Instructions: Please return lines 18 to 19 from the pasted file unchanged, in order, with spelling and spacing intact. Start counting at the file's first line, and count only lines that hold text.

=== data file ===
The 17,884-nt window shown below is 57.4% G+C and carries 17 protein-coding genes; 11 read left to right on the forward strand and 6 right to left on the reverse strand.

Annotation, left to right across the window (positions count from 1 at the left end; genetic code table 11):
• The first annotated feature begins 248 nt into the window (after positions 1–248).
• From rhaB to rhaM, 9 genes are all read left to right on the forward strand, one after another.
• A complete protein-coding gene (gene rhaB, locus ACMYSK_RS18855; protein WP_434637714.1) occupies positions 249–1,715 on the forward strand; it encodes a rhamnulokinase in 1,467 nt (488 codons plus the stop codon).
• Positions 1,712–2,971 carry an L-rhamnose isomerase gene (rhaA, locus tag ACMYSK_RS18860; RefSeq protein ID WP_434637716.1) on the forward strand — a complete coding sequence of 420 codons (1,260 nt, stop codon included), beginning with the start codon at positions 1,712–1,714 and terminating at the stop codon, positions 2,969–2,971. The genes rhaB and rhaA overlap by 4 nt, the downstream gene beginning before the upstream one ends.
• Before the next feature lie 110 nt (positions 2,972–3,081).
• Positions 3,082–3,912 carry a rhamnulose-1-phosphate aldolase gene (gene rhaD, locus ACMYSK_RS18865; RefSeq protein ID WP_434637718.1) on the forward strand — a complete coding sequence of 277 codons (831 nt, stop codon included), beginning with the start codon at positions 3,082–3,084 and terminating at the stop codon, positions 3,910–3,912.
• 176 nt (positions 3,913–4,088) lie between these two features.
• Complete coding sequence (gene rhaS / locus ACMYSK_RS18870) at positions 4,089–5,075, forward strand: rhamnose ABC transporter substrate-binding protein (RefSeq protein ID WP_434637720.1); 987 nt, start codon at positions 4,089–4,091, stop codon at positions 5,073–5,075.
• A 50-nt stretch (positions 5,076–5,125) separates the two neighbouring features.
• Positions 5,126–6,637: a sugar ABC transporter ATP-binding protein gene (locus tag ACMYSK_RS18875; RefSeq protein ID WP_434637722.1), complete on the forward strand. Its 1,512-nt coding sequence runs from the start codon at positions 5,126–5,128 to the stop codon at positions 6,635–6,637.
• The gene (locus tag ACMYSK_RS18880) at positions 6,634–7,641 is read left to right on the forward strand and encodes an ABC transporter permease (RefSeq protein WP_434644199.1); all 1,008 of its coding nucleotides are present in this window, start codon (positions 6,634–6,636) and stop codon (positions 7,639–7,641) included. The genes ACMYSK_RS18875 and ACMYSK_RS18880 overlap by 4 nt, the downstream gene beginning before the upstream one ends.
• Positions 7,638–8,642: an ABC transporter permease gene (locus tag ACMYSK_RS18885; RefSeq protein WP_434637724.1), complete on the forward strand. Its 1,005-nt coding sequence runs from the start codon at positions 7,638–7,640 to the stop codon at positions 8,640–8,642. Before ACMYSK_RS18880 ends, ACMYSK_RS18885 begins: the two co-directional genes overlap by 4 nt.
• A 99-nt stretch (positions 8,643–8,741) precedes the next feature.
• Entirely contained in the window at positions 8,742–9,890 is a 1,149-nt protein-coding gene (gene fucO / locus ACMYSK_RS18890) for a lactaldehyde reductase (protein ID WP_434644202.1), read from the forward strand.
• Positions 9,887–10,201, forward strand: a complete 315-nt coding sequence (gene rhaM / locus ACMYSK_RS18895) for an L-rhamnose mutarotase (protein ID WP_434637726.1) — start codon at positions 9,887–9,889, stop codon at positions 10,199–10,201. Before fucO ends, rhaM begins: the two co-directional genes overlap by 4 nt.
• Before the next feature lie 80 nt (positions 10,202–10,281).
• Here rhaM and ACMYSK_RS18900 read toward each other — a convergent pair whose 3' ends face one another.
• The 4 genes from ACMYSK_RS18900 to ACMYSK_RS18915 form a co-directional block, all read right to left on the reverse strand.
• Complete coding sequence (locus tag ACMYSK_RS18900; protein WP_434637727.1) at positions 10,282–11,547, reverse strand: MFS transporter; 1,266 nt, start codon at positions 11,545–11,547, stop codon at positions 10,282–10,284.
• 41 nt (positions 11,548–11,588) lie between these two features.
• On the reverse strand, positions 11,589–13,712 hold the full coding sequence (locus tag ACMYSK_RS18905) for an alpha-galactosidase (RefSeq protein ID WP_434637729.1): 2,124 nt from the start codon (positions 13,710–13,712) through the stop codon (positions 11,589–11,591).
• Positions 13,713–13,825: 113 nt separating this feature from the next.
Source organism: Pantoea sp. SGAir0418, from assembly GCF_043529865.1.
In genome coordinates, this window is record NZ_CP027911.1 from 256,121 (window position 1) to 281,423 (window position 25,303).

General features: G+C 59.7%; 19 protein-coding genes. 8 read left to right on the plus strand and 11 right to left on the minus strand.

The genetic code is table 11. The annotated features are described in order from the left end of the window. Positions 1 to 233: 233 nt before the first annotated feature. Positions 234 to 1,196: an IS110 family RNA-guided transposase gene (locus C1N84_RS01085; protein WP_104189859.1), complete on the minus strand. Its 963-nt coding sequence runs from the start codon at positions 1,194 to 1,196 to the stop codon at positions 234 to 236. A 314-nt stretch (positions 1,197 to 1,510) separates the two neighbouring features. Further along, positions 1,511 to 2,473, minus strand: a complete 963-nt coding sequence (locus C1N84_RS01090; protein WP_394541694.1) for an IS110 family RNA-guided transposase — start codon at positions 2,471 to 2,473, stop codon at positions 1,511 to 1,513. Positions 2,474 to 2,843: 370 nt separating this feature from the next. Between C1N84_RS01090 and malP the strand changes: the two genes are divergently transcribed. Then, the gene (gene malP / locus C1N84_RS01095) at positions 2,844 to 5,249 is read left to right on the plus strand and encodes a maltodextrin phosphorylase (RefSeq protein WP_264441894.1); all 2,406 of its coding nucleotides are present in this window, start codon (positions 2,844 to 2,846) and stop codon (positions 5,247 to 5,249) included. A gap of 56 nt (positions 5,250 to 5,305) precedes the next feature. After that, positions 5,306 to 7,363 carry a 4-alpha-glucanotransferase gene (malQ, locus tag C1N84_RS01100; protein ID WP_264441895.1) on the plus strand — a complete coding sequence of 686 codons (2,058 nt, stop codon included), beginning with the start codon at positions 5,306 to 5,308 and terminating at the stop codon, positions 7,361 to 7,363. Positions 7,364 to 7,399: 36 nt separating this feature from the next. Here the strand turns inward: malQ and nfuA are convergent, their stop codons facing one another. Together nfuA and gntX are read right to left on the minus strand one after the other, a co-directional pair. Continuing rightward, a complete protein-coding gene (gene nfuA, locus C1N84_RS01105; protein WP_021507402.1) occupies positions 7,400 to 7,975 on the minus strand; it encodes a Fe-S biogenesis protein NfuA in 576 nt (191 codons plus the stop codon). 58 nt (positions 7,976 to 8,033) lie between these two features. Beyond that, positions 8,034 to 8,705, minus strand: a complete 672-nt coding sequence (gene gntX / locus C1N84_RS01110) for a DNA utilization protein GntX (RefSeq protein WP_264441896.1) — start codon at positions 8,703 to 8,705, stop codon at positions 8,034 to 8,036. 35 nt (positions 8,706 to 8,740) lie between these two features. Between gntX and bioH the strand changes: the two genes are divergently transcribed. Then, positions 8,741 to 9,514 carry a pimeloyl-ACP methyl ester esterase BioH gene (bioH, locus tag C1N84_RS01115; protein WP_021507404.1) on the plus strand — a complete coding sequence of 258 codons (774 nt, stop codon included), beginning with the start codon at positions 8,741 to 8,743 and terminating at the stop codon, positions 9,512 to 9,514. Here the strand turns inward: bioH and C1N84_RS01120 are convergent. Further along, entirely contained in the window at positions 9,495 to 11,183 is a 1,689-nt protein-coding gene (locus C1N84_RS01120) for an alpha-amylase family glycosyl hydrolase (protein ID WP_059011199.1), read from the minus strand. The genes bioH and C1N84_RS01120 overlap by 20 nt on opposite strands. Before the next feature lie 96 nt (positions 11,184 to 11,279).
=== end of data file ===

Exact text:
• Before the next feature lie 80 nt (positions 10,202–10,281).
• Here rhaM and ACMYSK_RS18900 read toward each other — a convergent pair whose 3' ends face one another.